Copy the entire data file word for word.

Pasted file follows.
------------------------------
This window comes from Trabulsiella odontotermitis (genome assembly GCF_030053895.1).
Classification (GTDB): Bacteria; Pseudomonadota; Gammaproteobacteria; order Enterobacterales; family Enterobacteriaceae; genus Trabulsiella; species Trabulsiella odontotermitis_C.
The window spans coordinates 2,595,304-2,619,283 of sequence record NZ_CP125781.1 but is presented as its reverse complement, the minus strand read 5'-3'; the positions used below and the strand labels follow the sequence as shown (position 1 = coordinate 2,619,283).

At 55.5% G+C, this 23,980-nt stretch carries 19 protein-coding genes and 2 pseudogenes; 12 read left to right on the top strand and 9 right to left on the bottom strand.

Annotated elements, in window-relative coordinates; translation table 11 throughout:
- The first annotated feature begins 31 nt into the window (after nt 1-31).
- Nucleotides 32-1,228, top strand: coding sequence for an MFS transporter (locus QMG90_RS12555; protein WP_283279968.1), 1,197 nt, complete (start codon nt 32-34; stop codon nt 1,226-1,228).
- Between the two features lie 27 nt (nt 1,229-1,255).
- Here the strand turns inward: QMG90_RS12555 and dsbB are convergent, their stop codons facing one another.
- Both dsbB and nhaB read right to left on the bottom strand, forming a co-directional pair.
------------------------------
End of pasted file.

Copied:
This window comes from Trabulsiella odontotermitis (genome assembly GCF_030053895.1).
Classification (GTDB): Bacteria; Pseudomonadota; Gammaproteobacteria; order Enterobacterales; family Enterobacteriaceae; genus Trabulsiella; species Trabulsiella odontotermitis_C.
The window spans coordinates 2,595,304-2,619,283 of sequence record NZ_CP125781.1 but is presented as its reverse complement, the minus strand read 5'-3'; the positions used below and the strand labels follow the sequence as shown (position 1 = coordinate 2,619,283).

At 55.5% G+C, this 23,980-nt stretch carries 19 protein-coding genes and 2 pseudogenes; 12 read left to right on the top strand and 9 right to left on the bottom strand.

Annotated elements, in window-relative coordinates; translation table 11 throughout:
- The first annotated feature begins 31 nt into the window (after nt 1-31).
- Nucleotides 32-1,228, top strand: coding sequence for an MFS transporter (locus QMG90_RS12555; protein WP_283279968.1), 1,197 nt, complete (start codon nt 32-34; stop codon nt 1,226-1,228).
- Between the two features lie 27 nt (nt 1,229-1,255).
- Here the strand turns inward: QMG90_RS12555 and dsbB are convergent, their stop codons facing one another.
- Both dsbB and nhaB read right to left on the bottom strand, forming a co-directional pair.